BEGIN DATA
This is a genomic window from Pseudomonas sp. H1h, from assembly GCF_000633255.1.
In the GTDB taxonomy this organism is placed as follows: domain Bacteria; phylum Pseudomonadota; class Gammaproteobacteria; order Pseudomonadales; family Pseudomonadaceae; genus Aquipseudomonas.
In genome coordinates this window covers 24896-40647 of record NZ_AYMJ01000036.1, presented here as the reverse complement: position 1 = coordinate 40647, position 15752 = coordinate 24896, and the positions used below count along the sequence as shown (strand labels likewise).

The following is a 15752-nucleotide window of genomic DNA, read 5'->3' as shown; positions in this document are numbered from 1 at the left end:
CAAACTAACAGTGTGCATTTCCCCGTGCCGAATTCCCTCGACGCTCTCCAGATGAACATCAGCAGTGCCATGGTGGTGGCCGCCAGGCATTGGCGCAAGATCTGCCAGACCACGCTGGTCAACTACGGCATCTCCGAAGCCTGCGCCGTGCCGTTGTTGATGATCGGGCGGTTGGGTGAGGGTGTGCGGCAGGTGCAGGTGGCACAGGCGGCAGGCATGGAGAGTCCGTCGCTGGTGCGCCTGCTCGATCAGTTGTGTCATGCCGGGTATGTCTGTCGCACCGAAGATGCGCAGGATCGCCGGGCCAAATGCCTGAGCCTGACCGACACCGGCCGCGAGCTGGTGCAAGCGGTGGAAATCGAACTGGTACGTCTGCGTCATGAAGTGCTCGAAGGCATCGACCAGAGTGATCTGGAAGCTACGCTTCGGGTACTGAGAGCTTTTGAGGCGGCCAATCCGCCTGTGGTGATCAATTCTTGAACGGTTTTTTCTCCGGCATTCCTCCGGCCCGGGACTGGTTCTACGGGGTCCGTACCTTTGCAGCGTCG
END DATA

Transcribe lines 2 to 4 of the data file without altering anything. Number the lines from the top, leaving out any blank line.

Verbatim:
In the GTDB taxonomy this organism is placed as follows: domain Bacteria; phylum Pseudomonadota; class Gammaproteobacteria; order Pseudomonadales; family Pseudomonadaceae; genus Aquipseudomonas.
In genome coordinates this window covers 24896-40647 of record NZ_AYMJ01000036.1, presented here as the reverse complement: position 1 = coordinate 40647, position 15752 = coordinate 24896, and the positions used below count along the sequence as shown (strand labels likewise).

The following is a 15752-nucleotide window of genomic DNA, read 5'->3' as shown; positions in this document are numbered from 1 at the left end: